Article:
What Is Havdalah?
Shabbat ends with a short special service called Havdalah. What is it, and what can we learn from doing it?
The word Havdalah means to differentiate, or to distinguish, and it’s also the name of a short ceremony we do after sundown on Saturday night, at the conclusion of Shabbat. The purpose of Havdalah is to distinguish between the Shabbat that we have just experienced and the week that we are about to enter, both as an existence in time and as a feeling of existence.
Three blessings are said (in addition to a fourth, special blessing that’s specifically for Havdalah):
The first is on a cup of wine, which is a symbol of joy. We take pleasure in what we have accomplished – a successful and spiritually uplifting Shabbat! – and hope that it will continue to grow into the week.
The next is on spices – a lot of people use cloves – whose fragrance we inhale to comfort our soul, so to speak, over losing the spiritual power of Shabbat.
Finally, we make a blessing on a flame, which symbolizes light and darkness and the ability to see the difference in a very deep way.
The greatest tool we have for appreciating anything is the ability to distinguish and differentiate. When we see things as rare and , they stand out as special, and somehow have their own place in the world.
Yet, all too often, we have a hard time utilizing this tool and seeing things for their own ness. Masses of people just become ordinary beings. Beautiful sunsets start to look all the same.
This light and darkness symbolize wisdom and confusion, and we hold our hands before the flame in order to see the difference.
Our challenge is to discern and see the minute differences that exist in the world in order to appreciate their rare and qualities and thus take pleasure in their existence.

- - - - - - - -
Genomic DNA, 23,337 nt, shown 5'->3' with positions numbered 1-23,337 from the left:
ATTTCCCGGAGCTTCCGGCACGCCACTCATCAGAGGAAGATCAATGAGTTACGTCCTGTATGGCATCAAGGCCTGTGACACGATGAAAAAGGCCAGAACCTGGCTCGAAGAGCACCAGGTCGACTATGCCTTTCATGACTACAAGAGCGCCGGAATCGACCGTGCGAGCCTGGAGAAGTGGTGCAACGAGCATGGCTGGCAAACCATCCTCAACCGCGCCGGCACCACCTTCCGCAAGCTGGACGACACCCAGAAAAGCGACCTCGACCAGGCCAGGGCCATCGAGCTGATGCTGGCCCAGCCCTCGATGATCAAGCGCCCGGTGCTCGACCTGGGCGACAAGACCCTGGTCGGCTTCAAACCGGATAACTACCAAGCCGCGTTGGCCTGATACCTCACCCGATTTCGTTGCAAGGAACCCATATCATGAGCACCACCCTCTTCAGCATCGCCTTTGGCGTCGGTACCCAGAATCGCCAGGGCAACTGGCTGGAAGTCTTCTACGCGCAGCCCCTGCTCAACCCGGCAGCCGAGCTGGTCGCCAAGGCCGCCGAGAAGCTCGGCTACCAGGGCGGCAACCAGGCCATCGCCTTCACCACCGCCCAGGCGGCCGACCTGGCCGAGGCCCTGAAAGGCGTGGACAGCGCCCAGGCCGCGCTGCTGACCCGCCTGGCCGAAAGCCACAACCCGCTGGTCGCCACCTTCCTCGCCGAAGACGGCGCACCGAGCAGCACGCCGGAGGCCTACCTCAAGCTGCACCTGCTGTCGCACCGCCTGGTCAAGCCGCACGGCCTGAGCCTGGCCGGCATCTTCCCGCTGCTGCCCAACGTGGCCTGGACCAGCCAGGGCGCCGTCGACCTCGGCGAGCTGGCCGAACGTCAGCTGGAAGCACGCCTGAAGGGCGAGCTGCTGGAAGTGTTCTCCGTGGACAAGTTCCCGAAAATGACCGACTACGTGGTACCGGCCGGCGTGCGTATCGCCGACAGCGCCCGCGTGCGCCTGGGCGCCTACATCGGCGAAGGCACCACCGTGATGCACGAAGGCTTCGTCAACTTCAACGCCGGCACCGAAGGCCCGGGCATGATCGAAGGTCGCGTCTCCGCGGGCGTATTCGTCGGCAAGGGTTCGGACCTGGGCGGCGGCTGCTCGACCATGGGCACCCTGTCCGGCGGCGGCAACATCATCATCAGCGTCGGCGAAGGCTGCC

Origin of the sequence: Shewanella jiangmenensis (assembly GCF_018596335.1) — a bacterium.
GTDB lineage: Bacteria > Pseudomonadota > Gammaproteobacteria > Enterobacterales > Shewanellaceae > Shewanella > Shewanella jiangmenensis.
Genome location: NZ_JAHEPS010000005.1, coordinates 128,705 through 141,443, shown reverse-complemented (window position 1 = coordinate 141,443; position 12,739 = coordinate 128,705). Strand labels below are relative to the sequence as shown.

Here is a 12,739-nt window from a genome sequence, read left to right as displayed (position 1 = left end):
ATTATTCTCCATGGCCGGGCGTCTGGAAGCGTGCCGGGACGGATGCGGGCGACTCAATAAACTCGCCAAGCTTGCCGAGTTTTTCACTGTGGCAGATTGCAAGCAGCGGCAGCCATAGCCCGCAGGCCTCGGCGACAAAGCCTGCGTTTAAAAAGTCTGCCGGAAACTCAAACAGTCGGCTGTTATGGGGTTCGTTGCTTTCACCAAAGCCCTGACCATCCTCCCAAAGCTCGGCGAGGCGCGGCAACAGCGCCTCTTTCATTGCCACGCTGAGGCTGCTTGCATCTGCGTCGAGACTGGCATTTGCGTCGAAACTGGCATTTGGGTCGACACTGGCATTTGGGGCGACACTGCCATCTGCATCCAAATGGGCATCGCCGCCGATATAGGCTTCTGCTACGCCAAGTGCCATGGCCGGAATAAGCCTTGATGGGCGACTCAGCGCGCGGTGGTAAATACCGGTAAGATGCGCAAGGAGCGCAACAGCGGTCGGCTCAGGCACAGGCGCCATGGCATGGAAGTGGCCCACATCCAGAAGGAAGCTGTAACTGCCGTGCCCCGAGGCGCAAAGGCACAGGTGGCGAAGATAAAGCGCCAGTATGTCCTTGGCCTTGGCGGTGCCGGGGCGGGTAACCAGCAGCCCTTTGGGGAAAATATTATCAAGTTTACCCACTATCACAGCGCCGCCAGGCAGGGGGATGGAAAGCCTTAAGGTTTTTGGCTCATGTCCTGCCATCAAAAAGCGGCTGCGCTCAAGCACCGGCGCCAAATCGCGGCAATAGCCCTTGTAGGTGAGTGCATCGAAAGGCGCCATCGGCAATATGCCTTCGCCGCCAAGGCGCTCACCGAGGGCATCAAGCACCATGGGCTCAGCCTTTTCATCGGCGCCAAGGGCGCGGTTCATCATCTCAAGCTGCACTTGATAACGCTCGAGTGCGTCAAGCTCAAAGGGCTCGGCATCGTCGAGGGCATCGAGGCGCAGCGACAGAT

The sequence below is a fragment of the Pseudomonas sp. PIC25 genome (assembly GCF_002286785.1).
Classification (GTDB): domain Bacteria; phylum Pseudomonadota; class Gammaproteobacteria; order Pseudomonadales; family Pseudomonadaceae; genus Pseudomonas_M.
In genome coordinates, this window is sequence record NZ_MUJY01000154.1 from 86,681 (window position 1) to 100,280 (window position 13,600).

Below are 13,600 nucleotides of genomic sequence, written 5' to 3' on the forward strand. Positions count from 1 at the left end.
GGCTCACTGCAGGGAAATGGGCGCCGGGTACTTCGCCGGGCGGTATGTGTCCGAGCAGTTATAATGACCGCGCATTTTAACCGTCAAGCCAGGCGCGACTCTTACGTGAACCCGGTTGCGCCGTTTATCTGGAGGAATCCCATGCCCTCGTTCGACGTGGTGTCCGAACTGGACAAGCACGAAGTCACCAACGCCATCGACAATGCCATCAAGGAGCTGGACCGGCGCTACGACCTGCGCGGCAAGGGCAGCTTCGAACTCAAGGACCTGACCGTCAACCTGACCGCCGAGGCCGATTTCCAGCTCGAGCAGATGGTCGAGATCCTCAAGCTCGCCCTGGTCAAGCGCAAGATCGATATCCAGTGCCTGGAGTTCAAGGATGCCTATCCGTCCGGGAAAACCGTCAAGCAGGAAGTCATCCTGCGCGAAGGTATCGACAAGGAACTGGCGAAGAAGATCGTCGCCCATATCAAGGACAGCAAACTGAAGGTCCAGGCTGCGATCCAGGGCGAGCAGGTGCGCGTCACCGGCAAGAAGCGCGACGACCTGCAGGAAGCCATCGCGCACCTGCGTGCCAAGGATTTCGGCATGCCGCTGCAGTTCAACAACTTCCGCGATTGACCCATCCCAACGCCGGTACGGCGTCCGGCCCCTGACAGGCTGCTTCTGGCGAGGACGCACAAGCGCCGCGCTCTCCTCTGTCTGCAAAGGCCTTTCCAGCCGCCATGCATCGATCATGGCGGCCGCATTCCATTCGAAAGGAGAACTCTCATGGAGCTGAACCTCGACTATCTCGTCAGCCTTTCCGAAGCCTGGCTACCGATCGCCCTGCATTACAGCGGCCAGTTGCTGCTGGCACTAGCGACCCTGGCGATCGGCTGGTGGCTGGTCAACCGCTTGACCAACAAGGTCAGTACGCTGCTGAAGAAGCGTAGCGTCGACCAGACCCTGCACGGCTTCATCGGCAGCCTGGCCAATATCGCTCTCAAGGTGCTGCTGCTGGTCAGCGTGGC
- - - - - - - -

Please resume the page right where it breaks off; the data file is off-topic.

It takes effort to refine this ability.
In the Havdalah ceremony, we set a braided candle aflame and hold up our fingers to see the light and shadows dancing upon them. This light and darkness symbolize wisdom and confusion, and we hold our hands before the flame in order to see the difference.
When we contrast understanding with the tragedy of confusion, we differentiate and gain a deep appreciation for wisdom.
Shabbat is over. We mark the ending with Havdalah and recognize the beginning of a week. But we also mark the difference in how we will live the week.
Shabbat is a rare and gift. Appreciating its beauty and understanding the depths of its wonder sometimes means seeing it in contrast to the rest of the week.
And Shabbat is a different plane. When it ends, it is not just that the clock has ticked away, it is that the level that we have enjoyed has also come to an end. For the week is not Shabbat. If we have used the Shabbat properly however, we may be able to infuse some of it into our week.
Some people have a custom of lighting two additional candles, after the ceremony with the Havdalah flame, as a way we can try and stretch out that light that we have gained just a little bit longer.